He gives, as he was giving the suppers. He takes. Often as not he will even tell you in advance that he is going to take. Tricks he has, and he uses them apparently without conscience. But believe me he is not and never has been and never will be a petty trickster. His use of tricks is so glaring that they almost shout at you telling you what they are. He knows they are tricks. So do you. If you then fall for them can you accuse him of dishonesty?
He fixes a situation. He leads you into it. You go into it, eyes open. Then he takes—if you let him, and often you do. If you let him, if he takes today, then you may be sure that as long as you have relations with him you will again and again find yourself in a similar situation. If you withhold, then again as long as you have relations with him a similar situation will be repeated.
Why? Why does he work it this way? Might as well ask the sphinx. Is there some profound teaching and training involved? Or doesn’t it, on the contrary, argue that he has a most cynical view of human nature, believing that people are but sheep who must be sheared because they wouldn’t understand and respond to his need if he presented it as a human being to human beings?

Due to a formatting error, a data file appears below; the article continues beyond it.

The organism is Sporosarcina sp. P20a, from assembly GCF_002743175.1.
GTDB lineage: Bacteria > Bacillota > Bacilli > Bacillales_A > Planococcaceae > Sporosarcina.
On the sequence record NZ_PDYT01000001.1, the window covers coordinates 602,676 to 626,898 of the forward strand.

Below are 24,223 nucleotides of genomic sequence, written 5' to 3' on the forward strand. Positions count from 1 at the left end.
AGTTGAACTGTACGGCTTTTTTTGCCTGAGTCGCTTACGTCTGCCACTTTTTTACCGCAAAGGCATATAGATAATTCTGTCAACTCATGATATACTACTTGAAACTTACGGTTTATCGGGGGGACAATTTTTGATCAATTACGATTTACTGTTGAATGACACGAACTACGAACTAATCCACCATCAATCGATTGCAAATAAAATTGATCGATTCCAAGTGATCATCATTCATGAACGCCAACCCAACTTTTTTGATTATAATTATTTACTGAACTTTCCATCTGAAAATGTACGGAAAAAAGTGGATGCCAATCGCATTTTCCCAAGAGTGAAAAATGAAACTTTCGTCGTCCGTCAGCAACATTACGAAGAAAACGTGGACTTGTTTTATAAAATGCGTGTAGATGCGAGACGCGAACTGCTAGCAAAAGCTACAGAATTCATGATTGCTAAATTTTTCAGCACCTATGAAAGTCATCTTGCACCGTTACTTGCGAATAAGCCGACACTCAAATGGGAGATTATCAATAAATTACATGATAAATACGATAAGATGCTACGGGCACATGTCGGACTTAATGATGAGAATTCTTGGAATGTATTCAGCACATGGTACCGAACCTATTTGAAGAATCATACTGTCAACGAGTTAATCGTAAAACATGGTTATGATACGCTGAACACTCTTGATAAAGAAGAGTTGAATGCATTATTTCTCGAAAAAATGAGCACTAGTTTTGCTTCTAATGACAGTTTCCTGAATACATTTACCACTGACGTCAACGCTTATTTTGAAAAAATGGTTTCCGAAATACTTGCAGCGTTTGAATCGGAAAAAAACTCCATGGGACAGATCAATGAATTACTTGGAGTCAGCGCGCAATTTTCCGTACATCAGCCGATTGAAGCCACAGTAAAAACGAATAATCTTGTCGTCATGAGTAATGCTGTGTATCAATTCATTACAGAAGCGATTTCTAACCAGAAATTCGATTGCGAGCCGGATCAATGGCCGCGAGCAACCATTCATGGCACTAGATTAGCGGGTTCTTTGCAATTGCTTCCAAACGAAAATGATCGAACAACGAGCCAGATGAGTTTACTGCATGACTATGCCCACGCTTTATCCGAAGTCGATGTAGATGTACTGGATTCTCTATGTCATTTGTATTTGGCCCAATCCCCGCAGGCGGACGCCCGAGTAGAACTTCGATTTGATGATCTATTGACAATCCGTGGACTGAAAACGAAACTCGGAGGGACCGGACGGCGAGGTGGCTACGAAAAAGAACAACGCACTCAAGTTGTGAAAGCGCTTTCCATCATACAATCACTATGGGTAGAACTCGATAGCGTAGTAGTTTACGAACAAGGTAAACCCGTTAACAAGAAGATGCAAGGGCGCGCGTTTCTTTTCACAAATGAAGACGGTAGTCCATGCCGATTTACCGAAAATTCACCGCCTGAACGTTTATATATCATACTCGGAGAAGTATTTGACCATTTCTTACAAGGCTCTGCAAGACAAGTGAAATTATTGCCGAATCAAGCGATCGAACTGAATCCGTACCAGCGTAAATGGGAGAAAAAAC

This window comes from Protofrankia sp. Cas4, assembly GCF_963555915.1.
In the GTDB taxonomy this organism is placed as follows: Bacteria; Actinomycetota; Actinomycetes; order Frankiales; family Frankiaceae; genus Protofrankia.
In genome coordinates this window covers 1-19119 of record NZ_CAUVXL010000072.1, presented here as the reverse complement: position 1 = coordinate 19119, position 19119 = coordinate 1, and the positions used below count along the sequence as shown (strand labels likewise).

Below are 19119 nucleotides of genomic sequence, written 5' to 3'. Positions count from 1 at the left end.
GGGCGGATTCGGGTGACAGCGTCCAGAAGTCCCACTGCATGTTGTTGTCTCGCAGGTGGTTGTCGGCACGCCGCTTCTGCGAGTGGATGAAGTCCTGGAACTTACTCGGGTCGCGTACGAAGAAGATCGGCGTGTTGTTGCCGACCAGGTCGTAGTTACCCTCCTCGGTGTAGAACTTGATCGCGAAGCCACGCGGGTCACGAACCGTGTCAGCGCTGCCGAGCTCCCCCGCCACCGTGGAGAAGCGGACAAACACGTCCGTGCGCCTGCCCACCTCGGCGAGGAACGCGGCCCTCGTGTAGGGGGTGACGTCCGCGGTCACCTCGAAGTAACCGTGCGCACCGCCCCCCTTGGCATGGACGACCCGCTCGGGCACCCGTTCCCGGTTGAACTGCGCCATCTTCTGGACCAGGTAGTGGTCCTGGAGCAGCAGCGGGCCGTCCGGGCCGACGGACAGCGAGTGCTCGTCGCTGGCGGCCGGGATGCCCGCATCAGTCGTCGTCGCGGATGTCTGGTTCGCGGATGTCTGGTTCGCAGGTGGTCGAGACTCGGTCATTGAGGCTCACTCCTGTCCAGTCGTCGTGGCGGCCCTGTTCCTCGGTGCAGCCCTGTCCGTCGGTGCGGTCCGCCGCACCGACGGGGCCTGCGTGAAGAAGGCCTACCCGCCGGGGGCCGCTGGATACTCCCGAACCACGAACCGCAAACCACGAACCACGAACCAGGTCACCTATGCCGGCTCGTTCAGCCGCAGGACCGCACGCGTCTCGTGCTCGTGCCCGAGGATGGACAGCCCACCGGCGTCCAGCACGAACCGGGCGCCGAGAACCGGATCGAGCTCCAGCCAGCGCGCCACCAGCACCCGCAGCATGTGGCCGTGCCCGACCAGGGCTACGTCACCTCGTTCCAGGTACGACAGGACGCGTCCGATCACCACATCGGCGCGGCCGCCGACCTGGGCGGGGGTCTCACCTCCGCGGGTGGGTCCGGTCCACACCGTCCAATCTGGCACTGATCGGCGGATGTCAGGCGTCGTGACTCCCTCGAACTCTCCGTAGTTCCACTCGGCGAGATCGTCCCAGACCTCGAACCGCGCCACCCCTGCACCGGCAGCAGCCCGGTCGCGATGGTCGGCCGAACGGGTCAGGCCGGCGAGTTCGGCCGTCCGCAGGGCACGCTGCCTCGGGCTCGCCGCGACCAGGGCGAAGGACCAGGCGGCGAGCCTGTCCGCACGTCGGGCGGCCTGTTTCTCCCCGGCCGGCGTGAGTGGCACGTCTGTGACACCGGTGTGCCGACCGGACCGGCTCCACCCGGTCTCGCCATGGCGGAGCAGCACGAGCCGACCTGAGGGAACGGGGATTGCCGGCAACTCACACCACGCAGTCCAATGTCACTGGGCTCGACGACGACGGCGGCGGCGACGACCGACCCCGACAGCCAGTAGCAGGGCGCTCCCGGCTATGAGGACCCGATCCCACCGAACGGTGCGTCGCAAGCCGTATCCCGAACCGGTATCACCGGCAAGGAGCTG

The Great Turning Point
From Leighton I had previously learned that Gurdjieff was now again in a bad way financially, trying to hold on until his birthday, the middle of January our calendar. This date, the middle of January, was to be the great turning point, the ending of one long period during which Gurdjieff, in addition to writing, was building up his body and his physical health. By January 15th his body would be fully restored, his writing would be finished, and immediately thereafter he would enter upon an entirely new phase.
Earlier this evening Gurdjieff had said some extremely interesting things which threw light on his apparently shameful conduct during the past months. The gist of what he said was this. That in order to restore himself, particularly his body, it was necessary that he suffer. In order to suffer he had deliberately done things to people and situations which would enter into his automatic processes and of themselves cause suffering and make him suffer whenever he remembered them. An amazing idea, an amazing intention!